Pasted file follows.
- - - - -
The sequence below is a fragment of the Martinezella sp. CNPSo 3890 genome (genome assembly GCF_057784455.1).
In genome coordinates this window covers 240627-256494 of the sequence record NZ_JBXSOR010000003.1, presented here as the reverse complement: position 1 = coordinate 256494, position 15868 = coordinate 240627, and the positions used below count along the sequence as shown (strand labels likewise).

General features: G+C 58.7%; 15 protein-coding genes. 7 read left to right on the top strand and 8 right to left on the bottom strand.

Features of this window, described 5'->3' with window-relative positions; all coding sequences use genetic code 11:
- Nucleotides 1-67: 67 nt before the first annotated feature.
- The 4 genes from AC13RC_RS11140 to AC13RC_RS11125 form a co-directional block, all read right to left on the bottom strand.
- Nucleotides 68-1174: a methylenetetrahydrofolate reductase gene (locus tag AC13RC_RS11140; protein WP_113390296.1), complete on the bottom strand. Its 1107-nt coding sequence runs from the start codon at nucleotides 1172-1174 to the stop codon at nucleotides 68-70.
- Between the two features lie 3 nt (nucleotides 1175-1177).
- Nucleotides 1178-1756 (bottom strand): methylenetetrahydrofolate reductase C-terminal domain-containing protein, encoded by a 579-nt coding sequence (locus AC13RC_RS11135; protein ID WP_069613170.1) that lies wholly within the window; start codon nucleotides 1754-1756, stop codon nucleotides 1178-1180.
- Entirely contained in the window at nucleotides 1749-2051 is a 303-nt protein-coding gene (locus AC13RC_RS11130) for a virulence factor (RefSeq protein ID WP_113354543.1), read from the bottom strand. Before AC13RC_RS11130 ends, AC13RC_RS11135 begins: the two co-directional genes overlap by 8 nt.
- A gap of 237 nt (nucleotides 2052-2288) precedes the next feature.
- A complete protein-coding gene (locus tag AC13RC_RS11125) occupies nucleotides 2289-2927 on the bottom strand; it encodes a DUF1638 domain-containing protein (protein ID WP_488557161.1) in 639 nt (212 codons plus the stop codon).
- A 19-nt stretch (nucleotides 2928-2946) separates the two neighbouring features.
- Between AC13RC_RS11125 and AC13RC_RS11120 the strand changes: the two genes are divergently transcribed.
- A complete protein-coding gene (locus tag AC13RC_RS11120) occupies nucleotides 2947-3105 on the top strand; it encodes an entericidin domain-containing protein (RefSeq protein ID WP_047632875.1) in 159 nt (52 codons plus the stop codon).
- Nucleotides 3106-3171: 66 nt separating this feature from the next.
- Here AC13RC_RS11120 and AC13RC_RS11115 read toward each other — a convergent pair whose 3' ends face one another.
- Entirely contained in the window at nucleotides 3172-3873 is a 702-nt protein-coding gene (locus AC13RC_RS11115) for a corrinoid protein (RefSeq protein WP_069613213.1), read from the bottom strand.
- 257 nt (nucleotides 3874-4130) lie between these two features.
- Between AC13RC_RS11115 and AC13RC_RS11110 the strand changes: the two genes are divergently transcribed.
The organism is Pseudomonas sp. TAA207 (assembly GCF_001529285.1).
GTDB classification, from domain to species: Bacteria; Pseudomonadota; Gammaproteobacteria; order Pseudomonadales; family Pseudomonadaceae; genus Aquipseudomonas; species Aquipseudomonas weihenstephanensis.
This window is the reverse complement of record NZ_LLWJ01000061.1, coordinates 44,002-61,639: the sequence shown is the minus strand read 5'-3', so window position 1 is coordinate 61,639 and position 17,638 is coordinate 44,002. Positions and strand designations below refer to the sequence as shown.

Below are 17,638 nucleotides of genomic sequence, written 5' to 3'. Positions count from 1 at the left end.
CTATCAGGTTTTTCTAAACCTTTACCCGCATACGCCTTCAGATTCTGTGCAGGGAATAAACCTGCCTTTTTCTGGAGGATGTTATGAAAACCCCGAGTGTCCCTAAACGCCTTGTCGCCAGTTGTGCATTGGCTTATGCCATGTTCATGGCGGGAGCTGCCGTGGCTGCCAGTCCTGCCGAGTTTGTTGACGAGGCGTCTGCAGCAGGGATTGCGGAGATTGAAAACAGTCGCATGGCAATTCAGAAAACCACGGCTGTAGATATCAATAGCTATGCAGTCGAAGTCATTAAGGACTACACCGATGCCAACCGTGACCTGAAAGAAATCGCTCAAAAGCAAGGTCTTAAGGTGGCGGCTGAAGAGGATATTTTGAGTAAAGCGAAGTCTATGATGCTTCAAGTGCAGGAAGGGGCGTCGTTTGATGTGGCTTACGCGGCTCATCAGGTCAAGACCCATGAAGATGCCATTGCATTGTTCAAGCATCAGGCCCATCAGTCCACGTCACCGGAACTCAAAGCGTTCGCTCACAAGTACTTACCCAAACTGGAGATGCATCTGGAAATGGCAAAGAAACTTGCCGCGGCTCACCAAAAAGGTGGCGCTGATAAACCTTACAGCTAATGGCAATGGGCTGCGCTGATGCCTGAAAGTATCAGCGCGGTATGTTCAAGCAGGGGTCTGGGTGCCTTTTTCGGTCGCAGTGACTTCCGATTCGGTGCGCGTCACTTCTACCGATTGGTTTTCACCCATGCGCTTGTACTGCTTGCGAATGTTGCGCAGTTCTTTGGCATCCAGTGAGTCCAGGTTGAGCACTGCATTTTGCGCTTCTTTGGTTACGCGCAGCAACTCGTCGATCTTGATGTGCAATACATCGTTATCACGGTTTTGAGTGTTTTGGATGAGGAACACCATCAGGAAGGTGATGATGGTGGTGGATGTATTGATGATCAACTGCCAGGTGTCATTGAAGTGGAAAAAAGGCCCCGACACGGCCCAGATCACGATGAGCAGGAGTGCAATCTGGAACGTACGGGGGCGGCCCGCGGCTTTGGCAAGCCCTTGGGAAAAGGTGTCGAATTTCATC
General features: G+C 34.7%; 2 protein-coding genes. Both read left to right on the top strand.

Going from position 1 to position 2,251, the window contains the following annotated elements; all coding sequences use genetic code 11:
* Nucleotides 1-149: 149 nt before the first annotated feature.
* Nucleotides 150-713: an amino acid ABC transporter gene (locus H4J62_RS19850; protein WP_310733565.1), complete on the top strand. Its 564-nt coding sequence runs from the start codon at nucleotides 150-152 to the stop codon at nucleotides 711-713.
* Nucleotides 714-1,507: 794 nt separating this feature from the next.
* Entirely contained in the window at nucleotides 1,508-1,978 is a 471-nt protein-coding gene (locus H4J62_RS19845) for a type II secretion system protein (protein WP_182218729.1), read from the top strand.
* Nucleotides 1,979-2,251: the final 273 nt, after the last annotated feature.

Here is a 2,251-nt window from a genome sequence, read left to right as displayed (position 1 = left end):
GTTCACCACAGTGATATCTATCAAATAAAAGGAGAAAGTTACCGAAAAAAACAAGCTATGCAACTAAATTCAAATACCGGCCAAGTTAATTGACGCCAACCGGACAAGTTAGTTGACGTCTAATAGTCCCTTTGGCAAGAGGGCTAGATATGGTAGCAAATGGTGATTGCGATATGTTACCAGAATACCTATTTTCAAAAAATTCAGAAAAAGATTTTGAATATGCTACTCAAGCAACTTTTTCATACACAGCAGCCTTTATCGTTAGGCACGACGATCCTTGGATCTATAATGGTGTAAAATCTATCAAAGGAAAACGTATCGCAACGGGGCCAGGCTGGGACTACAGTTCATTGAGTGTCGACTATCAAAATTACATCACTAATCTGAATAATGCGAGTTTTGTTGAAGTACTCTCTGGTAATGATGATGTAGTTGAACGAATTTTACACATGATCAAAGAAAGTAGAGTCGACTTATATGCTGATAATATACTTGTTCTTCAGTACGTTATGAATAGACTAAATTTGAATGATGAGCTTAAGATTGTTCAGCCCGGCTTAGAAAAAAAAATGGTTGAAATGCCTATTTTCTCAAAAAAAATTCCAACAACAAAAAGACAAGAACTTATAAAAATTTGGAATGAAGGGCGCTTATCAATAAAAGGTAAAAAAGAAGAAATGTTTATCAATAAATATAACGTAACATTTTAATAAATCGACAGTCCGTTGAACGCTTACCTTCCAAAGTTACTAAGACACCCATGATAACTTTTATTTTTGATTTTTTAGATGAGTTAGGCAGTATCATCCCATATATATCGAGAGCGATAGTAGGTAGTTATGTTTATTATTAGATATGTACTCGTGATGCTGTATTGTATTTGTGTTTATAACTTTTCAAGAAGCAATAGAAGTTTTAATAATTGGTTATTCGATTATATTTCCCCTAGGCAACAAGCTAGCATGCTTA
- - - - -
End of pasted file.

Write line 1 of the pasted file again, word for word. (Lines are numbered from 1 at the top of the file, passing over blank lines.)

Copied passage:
The sequence below is a fragment of the Martinezella sp. CNPSo 3890 genome (genome assembly GCF_057784455.1).